Understanding of Freemasonry

Two approaches regarding the understanding of Freemasonry

There are two approaches – to call it ‘general’ – regarding the understanding and presentation of Freemasonry as a historical, economic, social, and cultural phenomenon.

The first attempts to ‘explain Freemasonry through Freemasonry’ [1] – which means that it methodologically addresses the study of the genesis and evolution of this organization through the very internal structure inherent in the Organization itself – which it considers sufficient and autarchic [2].

The main areas on which research is directed in this type of approach are: ritual, symbolism, founding myths and doctrine (the corpus of laws); and these areas are studied through disciplines such as hermeneutics, ethics and historiography.

The whole universe of the Masonic Temple is reduced in this case to the living and the interpretation of the ritual – which becomes a mnemotechnical exercise – the understanding of symbolism, the unaltered transmission of arcanas of the Archaic Grades, the founding of myths and the deepening of the doctrine.

Any analysis undertaken in such a context is self-reflexive, perpetual reporting to the same landmarks in Craft’s entire tradition.

From this perspective, no action outside the Organization is necessary because everything that can be said about its origins and history is already contained in the old manuscripts.

The interpretation of these documents – known in the literature as Old Charges – and the realization of various conjectures between the assumptions thus obtained are necessary and sufficient steps to construct some theories of justification of the historical and doctrinal continuity of Freemasonry.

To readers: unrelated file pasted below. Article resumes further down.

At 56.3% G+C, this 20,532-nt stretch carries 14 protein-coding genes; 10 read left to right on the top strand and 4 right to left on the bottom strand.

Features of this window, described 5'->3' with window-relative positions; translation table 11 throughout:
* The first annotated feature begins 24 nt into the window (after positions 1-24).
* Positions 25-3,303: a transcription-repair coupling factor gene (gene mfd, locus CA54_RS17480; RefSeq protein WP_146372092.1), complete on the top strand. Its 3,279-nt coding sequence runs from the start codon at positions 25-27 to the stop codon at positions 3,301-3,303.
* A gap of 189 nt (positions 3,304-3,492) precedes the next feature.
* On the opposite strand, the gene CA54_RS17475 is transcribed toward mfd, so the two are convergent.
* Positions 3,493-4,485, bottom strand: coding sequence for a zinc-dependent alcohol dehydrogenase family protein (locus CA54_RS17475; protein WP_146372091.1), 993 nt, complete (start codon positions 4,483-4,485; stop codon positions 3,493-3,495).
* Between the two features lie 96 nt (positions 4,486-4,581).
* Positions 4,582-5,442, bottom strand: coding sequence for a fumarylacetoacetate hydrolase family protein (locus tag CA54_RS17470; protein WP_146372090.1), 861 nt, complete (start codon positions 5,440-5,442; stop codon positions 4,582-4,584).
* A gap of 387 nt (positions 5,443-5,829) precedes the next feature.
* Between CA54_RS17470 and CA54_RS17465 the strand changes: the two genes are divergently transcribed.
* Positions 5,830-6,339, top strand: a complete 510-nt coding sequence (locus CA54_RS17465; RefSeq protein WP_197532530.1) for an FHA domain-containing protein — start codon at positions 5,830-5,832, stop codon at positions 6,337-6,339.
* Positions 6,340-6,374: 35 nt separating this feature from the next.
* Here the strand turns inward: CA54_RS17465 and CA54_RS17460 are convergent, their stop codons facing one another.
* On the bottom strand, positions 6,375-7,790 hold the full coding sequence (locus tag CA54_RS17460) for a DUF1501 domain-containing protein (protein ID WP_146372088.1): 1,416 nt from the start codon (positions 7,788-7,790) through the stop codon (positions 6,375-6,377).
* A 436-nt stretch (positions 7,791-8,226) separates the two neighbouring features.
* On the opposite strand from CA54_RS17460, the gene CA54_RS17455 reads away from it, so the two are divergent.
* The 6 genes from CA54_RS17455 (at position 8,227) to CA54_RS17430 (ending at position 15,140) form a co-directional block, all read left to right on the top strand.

This is Harry Carr‘s analytical approach, which resulted in the so-called Transition Theory, first published in 1968, in volume 81 of the Ars Quatuor Coronatorum under the title: 600 Years of Craft Ritual [3].

On the 5 November 2007 at the meeting of the Grand Masters of Europe, Lord Northampton, as Deputy Grand Master of the United Grand Lodge of England, expressed as clearly as possible this self-reflective vision, stating that:

Freemasonry has no role except Freemasonry, and the only influence it should seek is on itself and on its own members.’

‘In any case, commenting on this statement by Andrew Prescott in A History of British Freemasonry 1425-2000, such a perspective can indeed be valid within the ethical system of Masonry, but from the historical point of view it is not rather than an oxymoron.’ [4]

If we are thinking of ‘developing knowledge’ [5], this approach leads to a horizontal evolution of the increase in the quantity and quality of knowledge, which is, in fact, a perpetual recapitulation of the ritual and doctrine.

Harry Carr
Masonic author

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Andrew Prescott
Masonic scholar and author

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Francis Bacon
Author of
The Advancement of Learning (1605)

Image via: Wellcome Collection


Therefore, we cannot speak of genuine progress, which would involve transitions from one stage to another in the process of knowledge, but only an endless centripetal movement in which the most advanced ensemble of interpretation – irrespective of the nature of knowledge – will invariably be reported to the set of axioms contained in the doctrinal body.